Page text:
This is the view of Michael Carpenter, the US’ permanent representative to the OSCE, who spoke to Arab News recently about the group’s annual ministerial council gathering in Lodz, Poland, from Dec. 1-2. 

Carpenter said OSCE officials are expected to discuss the expansion of the organization’s work to tackle issues including human trafficking and election monitoring. 

While strongly criticizing Russia for its role in the conflict, Carpenter said European nations have recently engaged with Moscow and Kyiv for a “de-escalation.” 

Carpenter’s comments come in the wake of US news outlets reporting in the last two weeks of a secret meeting between CIA Director Bill Burns and his Russian intelligence counterpart, Sergey Naryshkin, in Ankara, Turkey. The meeting was part of ongoing US efforts to “communicate with Russia on managing (the) risk” of possible nuclear escalation. 

A CIA spokesperson declined to provide comment to Arab News on the meeting, citing a lack of authorization to speak about the CIA director’s schedule. 

The OSCE has 57 participating states from Europe, Central Asia and North America and works to promote human rights and democratic governance through election monitoring and combating human trafficking. 

It functions as a forum for dialogue on global issues affecting member states and has 13 field missions in the Western Balkans, Central Asia and Moldova. A new office will soon be set up in Ukraine. 

Carpenter said that a new field mission called the Support Program for Ukraine was inaugurated on Nov. 1, funded by a “generous contribution” from the US and other voluntary support.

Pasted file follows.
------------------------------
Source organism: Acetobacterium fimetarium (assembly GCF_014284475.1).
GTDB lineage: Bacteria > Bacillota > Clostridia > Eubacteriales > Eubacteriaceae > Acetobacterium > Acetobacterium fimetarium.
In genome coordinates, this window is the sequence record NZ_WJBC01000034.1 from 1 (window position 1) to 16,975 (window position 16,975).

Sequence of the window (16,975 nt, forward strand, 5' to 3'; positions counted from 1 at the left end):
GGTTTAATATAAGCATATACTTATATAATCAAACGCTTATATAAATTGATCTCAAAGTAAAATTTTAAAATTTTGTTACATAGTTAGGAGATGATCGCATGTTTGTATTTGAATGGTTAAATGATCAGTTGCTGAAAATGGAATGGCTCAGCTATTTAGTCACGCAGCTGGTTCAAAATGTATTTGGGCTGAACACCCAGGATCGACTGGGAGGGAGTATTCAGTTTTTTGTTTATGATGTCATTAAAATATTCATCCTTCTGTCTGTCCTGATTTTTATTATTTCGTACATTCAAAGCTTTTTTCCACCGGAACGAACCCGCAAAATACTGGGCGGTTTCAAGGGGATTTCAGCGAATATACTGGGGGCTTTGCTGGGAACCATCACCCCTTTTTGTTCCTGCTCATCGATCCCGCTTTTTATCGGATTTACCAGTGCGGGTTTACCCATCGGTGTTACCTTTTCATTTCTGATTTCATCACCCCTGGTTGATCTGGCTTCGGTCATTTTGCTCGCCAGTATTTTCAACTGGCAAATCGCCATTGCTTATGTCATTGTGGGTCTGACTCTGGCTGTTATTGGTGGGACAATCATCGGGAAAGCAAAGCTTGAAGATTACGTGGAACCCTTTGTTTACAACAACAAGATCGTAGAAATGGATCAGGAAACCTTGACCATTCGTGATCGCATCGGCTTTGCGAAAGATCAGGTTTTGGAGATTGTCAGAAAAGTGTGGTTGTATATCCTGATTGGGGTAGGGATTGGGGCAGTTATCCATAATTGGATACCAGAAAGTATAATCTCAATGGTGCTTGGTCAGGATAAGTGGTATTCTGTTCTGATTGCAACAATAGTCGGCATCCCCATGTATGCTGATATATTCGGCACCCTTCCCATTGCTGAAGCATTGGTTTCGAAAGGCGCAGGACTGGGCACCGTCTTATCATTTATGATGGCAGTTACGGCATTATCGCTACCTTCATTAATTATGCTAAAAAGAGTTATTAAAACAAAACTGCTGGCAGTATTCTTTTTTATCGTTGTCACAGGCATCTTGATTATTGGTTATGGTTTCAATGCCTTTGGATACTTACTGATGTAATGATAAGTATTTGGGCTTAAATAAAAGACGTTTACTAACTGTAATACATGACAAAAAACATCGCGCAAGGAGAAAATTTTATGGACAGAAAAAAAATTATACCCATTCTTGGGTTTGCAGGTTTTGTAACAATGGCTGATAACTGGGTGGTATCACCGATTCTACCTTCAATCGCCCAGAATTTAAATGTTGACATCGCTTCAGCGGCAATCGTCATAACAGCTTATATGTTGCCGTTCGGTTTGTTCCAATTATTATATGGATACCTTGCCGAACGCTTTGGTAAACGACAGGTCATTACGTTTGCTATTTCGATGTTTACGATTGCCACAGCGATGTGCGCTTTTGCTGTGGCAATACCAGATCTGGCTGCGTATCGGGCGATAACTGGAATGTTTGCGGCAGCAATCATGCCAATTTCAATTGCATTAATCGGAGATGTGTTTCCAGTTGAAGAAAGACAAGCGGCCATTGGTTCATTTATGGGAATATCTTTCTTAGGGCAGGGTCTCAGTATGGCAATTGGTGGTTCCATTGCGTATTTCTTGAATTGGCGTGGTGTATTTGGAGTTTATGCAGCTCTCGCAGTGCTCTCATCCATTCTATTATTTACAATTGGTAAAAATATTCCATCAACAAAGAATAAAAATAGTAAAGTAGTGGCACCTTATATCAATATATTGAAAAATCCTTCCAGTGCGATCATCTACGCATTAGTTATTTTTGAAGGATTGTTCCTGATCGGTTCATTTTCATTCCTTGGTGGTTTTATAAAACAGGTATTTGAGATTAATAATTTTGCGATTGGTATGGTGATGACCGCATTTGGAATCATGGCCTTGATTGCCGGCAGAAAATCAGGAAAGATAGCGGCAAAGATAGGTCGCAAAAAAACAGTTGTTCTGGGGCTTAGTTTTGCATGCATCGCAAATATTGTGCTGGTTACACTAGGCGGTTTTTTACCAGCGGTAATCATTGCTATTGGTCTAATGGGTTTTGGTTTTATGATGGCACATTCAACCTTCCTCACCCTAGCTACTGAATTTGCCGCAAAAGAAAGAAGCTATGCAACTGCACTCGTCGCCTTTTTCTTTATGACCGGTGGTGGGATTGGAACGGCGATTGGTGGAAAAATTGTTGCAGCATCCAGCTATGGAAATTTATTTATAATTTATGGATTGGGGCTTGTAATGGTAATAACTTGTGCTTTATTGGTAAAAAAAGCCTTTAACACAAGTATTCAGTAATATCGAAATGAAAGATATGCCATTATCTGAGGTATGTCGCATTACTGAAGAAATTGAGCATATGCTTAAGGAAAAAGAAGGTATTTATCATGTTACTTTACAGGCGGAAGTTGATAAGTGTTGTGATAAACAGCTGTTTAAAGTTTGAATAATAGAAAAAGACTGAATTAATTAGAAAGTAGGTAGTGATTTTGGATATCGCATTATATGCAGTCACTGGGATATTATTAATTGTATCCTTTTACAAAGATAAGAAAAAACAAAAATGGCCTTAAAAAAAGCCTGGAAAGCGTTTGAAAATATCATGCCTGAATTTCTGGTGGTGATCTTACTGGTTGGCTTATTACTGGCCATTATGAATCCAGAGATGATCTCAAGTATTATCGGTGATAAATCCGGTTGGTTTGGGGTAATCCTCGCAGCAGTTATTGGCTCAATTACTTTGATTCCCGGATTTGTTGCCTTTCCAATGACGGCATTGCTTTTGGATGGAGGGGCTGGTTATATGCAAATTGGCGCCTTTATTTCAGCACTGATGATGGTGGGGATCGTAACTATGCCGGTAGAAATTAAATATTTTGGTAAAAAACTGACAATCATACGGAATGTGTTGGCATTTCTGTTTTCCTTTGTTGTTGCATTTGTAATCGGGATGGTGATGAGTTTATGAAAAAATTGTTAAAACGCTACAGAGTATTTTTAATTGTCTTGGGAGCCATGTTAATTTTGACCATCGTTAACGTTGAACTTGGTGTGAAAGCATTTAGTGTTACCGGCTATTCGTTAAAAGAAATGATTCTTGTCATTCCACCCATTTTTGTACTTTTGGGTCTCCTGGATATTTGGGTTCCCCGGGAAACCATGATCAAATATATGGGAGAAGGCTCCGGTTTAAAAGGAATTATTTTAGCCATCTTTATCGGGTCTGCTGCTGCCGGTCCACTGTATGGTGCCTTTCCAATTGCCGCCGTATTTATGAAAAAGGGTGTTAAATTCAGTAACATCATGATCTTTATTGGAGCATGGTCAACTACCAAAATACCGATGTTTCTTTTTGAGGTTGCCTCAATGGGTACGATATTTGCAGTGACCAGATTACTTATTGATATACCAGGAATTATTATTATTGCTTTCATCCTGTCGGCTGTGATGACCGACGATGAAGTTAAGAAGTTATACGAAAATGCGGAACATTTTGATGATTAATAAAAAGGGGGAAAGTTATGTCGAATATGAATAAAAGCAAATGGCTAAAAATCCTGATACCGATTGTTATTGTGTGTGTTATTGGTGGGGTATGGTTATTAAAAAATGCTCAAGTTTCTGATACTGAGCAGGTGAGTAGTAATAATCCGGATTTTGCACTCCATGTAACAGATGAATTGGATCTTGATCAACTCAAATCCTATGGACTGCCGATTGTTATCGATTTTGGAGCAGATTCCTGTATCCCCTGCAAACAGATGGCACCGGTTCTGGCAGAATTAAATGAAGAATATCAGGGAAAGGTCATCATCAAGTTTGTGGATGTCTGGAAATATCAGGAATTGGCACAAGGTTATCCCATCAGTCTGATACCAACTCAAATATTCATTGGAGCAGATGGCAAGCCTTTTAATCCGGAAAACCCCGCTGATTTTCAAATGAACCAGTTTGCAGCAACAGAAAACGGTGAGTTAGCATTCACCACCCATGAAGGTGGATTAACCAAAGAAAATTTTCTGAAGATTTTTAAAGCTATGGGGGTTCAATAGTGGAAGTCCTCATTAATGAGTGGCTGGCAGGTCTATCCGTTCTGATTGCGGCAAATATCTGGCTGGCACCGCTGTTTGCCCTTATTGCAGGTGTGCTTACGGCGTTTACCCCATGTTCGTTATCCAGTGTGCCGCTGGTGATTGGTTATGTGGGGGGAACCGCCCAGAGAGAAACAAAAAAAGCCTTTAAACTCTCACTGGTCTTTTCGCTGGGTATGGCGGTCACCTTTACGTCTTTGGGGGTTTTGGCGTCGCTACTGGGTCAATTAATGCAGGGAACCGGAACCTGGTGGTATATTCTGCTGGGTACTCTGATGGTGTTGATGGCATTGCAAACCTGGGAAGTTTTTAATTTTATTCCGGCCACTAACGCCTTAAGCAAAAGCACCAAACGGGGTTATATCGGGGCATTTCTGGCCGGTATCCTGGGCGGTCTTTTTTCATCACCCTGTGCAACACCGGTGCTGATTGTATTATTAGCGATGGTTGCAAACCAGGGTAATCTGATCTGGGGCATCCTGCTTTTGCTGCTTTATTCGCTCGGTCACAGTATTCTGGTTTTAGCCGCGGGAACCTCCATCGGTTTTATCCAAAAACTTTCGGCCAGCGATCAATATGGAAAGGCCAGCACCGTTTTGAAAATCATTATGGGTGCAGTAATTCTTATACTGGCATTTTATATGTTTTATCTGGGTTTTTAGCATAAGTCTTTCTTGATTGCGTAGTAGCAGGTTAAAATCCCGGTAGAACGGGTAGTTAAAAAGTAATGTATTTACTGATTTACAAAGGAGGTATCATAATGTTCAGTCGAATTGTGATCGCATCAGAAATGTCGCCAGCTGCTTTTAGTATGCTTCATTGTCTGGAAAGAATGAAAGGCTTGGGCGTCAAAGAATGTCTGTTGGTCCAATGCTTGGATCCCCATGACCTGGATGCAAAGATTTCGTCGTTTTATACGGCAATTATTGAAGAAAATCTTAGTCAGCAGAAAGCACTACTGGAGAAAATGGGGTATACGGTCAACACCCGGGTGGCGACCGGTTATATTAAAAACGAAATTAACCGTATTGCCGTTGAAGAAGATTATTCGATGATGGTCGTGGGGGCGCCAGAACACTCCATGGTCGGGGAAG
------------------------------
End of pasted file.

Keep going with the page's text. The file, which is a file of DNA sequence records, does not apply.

“Through this new field presence, we intend to support projects that will contribute to enhancing the resilience of Ukraine’s critical infrastructure, humanitarian demining (and) the mitigation of the environmental impacts of the war,” he said. 

The US delegation would be led by Victoria Nuland, America’s under-secretary of state for political affairs — joining representatives from the 57 OSCE participating states and 11 partner states.  

Carpenter said the most important topic of the upcoming meeting was the war in Ukraine. “The real story of the OSCE is not what has been said but what has been done.” 

He said the OSCE states take decisions based on consensus. It has three autonomous institutions — the Office for Democratic Institutions and Human Rights, the Representative on Freedom of the Media, and the High Commissioner on National Minorities.

“The OSCE has a number of special representatives who carry out work on extremely important issues like anti-corruption, countering trafficking in human beings, supporting gender equality, and promoting tolerance and non-discrimination,” he said. 

He said that in Tajikistan, for example, the OSCE supports women resource centers that provide the only government-sanctioned outlets for victims of domestic violence. They have access to legal aid, psychological support, and help with finding employment. 

“In the Western Balkans and Central Asia, our field missions support efforts to document and safeguard stockpiles of small arms and light weapons to enhance stability and security in many of these post-conflict societies.” 

Carpenter said that as a result of the war in Ukraine the OSCE put out information on the risks of human trafficking using an innovative public-private partnership that pushes the information to the smartphones of those most at risk. 


Pakistan Taliban claim suicide blast killing 3

Pakistan Taliban claim suicide blast killing 3
Updated 30 November 2022

Pakistan Taliban claim suicide blast killing 3

Pakistan Taliban claim suicide blast killing 3
  • Taliban earlier announced an end to a shaky cease-fire with Islamabad and ordered nationwide attacks

QUETTA, Pakistan: Three people were killed and 23 injured Wednesday when a suicide bomber targeted a police truck in western Pakistan, an official said, an attack claimed by the domestic chapter of the Taliban.
The Pakistan Taliban — known as Tehreek-e-Taliban Pakistan (TTP) — are separate from the Taliban in Afghanistan but share a common hard-line Islamist ideology.